I’m always speaking for different causes and workshops, and all of a sudden I was physically incapable of reading my own stuff. Once I started that I decided to read my poems in public every time I got the opportunity until that nervousness was gone. Some of the things that were on at that stage were North Beach Nights and Over the Edge, and there were other different things going on. I read at each one of them until… well, not until I didn’t feel nervous anymore, but until the nervousness wouldn’t stop me reading a poem. I was only doing it to combat nerves, but I found there was something much more creative about it – when you recite your poems, it is a fantastic way of refining your poems.
[pullquote] And that’s what people don’t get sometimes about performance poetry. The audience act as your editor. That is, if you’re sensitive to it. You might just think you’re a genius. Then nobody’s going to help you either way. [/pullquote]You can put whatever you want into a book, unless the editor catches you on something, there’s nobody saying anything to you. But, if you’re a performance poet and you’re performing, and people are checking their phones or falling asleep, you can say “I have been indulging in myself here“. You can just tell! You can also hear things you trip over. When you perform a poem you know exactly what you need to do to fix it when you go home from it. That’s what’s good about reading your own poems. And that’s what people don’t get sometimes about performance poetry. The audience act as your editor. That is, if you’re sensitive to it. You might just think you’re a genius. Then nobody’s going to help you either way.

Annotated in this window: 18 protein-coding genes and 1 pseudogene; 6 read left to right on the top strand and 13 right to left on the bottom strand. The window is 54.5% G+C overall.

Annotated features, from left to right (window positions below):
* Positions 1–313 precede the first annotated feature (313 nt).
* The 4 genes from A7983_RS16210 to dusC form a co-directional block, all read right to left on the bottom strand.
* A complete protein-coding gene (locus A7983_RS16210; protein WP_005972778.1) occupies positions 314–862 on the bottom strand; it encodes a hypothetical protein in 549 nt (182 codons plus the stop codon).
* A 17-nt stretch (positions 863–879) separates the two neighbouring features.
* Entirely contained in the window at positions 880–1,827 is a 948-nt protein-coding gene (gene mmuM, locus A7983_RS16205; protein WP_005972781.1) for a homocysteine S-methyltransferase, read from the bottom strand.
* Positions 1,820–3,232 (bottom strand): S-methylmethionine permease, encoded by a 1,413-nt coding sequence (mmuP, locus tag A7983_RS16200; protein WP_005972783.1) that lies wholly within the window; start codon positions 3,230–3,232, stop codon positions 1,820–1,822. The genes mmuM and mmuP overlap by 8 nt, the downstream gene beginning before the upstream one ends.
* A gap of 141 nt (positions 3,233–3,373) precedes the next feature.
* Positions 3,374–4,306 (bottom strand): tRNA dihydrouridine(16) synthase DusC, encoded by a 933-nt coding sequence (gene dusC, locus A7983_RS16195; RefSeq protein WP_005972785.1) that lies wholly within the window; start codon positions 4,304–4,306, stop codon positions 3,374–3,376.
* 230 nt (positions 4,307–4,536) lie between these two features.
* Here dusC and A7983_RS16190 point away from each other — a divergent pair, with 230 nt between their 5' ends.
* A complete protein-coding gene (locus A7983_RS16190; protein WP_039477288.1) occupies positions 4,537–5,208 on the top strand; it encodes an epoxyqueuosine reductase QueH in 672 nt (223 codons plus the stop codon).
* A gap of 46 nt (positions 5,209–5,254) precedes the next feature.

I think my favourite poem of yours is The Night After The Assassination, when you talk about swallowing condoms full of the starry sky to smuggle them home for someone. Would you say a lot of your poetry is love poetry in some way?